A first book by Ramez Naam (a software developer who claims to be one of those responsible for Internet Explorer, though I won’t hold that against him), it’s a highly readable survey of the current and projected state of the art in various life-extending and life-enhancing technologies, including life extension, cloning, prosthetics and neural implants, most of which are already here, but in their infancy. These are subjects about which he’s both enthusiastic and optimistic.
Many critics of these technologies, particularly Kassians and other worshipers of ultimate death, will find them quite disquieting. Regardless, whichever camp one is in, as Naam points out (and as I pointed out last week), these technologies are going to happen, because that’s the history of such technologies. They are being developed to solve real human problems that are causing real human suffering, and once they become available, there’s no sufficiently bright, unambiguous line between their uses for therapy and their uses for what some, like Dr. Kass or Frank Fukuyama, will consider unnecessary enhancement, to a state beyond that which they currently (and subjectively, and arbitrarily) define as human.
It’s not a new problem. To take a mundane example, a plastic surgeon can do reconstructive surgery on a mastectomy patient, to restore her shattered sense of womanhood at the loss of one of the features that biology and society have defined as a key component of that state. Few argue that there is anything wrong with this. But the same surgery can also change a 32B to a 36D. And some women are naturally unendowed, and would like an artificial solution to what they view as nature’s mistake. Who is going to be the arbiter of which are allowed such surgeries?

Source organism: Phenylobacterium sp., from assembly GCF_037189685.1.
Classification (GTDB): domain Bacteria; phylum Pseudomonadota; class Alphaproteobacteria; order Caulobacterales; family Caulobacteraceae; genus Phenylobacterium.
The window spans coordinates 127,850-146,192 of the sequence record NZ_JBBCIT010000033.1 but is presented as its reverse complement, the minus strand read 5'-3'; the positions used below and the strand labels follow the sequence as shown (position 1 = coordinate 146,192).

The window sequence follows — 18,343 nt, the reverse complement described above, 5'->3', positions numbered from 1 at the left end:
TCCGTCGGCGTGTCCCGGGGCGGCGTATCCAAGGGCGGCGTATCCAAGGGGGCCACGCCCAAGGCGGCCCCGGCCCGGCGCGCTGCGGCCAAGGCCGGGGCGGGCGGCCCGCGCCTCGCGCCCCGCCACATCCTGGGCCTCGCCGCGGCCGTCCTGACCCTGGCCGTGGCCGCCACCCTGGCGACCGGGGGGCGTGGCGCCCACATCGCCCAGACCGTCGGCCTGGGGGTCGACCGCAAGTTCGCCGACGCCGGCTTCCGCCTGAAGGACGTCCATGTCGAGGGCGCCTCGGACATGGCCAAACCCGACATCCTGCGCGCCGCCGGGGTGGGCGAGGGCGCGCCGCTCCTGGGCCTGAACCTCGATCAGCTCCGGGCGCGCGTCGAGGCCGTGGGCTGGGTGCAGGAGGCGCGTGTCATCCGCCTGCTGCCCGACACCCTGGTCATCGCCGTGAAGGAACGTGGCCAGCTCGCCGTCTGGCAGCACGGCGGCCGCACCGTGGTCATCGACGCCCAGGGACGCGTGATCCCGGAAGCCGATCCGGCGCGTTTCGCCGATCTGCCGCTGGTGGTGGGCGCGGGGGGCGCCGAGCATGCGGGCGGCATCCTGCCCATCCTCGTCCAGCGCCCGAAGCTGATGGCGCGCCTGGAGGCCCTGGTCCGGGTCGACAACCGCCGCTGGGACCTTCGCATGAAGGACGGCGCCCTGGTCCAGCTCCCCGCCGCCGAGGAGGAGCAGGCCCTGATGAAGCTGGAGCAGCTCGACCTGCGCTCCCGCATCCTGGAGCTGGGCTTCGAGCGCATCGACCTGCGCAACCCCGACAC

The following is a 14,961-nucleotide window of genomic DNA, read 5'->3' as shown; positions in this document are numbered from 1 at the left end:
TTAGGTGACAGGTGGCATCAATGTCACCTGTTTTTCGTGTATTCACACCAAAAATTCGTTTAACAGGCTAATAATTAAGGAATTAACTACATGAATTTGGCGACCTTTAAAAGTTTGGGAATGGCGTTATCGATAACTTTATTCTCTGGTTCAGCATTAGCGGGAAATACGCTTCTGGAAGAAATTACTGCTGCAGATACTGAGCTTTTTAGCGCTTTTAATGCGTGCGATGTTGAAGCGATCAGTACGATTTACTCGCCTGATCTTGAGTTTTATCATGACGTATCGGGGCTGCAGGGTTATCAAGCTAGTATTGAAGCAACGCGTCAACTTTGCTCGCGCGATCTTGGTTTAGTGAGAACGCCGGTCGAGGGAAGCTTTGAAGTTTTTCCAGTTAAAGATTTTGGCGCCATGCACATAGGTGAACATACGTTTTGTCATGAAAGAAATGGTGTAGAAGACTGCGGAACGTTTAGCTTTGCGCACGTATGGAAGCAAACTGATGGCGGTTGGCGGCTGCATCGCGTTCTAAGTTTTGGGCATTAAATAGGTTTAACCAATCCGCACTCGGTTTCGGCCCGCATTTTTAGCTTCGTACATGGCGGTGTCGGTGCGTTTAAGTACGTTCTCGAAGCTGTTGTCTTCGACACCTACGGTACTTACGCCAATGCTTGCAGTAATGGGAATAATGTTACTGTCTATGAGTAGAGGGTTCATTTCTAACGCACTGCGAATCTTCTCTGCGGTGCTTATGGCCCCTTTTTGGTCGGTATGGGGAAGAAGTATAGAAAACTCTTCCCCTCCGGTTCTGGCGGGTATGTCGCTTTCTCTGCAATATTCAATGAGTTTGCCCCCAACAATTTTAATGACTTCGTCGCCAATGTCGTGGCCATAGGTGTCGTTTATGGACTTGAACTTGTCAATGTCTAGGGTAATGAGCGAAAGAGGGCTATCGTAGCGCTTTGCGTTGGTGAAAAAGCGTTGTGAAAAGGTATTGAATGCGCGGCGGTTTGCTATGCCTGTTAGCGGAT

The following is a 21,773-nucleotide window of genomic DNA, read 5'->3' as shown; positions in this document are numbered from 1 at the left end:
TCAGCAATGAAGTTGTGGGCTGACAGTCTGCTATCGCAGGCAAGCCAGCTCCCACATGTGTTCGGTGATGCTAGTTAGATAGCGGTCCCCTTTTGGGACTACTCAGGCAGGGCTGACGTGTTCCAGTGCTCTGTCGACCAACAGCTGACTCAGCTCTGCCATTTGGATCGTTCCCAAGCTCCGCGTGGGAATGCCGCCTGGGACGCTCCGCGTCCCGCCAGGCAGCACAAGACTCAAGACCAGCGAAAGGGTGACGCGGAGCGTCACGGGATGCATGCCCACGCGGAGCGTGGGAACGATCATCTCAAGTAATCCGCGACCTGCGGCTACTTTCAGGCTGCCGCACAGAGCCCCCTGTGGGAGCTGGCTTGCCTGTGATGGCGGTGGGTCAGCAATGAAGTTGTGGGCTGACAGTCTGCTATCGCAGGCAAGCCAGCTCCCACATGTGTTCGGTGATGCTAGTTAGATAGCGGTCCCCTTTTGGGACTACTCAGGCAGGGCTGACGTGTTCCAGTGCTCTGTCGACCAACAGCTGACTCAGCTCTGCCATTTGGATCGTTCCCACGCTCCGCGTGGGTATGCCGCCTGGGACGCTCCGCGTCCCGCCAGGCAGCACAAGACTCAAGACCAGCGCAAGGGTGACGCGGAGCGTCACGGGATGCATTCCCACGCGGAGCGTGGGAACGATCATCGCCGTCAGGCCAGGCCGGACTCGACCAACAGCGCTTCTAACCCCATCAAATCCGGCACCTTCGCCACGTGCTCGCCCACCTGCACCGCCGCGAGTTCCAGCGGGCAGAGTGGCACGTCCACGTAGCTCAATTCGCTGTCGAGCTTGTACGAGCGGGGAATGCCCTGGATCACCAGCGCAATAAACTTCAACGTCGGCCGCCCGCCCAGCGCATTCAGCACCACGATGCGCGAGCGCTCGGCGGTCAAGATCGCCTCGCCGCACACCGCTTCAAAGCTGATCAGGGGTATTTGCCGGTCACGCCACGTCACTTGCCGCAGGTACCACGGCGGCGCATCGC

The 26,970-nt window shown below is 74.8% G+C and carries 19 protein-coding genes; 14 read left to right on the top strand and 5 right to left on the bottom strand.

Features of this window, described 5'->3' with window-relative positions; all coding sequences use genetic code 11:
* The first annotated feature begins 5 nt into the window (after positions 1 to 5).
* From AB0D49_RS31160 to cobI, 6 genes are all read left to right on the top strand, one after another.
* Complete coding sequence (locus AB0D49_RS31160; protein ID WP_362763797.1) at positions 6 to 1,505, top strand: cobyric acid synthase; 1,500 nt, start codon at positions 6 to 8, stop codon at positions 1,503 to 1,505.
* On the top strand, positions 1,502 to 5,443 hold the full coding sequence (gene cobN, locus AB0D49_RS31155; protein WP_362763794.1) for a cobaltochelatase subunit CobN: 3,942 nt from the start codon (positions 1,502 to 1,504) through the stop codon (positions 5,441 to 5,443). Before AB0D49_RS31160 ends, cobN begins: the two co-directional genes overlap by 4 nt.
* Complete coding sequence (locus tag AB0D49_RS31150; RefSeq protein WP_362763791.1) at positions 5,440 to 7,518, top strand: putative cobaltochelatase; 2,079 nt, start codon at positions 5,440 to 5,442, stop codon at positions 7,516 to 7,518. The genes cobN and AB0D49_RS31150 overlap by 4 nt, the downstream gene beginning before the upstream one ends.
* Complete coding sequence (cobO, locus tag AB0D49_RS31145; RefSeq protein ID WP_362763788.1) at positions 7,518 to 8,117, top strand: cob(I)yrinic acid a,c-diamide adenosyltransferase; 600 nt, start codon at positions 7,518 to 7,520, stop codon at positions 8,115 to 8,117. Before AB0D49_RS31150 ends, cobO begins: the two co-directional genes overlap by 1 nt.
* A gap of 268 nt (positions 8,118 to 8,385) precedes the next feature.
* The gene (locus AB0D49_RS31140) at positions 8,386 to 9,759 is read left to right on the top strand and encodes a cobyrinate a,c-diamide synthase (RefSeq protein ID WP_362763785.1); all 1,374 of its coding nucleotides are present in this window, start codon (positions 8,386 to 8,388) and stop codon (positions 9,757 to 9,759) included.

Naam leads off each chapter with similar examples, of radical new therapies currently in work, that have natural potential for non-therapeutic use. Beyond that, the military is developing some of these deliberately for the purpose of enhancing troop performance. Imagine the possibilities of a pilot able to fly an aircraft, and sense hostile activity, directly with her mind, with no need for intermediary appendages. Imagine in particular the utility of such a system in which this can be done remotely.
One particular insight from the book that hadn’t struck me before is the disingenuousness of the Godwinized argument that many use against proponents of cloning, or life extension, or body enhancement, by accusing them of attempting to revive the eugenics movement of the early twentieth century, offshoots of which were indeed adopted by the Nazis.
But such comparisons are ludicrous. It wasn’t the goal of the eugenics movement that was necessarily odious (they were, after all, only seeking an improvement of humanity)–it was the means by which they wanted (indeed would have had to employ and, in Germany, in fact did) to achieve it. They could only achieve their goals through government coercion and ultimately totalitarianism. The irony is that proponents of these technologies are seeking them for use by the free choice of individuals, while this time it’s the opponents, those who (by their spurious association of them with the eugenicists) wish to implement government policies to prevent the use of such technologies. In Virginia Postrel’s formulation, the dynamists are those who want to allow individuals to decide, and the stasists are the King Canutes who want to hold back the tide through the force of government (though, unlike Canute, they don’t seem to recognize that the tide won’t be held back).
Naam’s ultimate message is that these technologies are coming, ready or not. If we can’t accommodate our definition of humanity to them, then the future will indeed be post human, but I suspect that it will be a future much more free of suffering and pain than the present, with much more opportunity for growth of those things–art, science, love and laughter–that make being human so precious.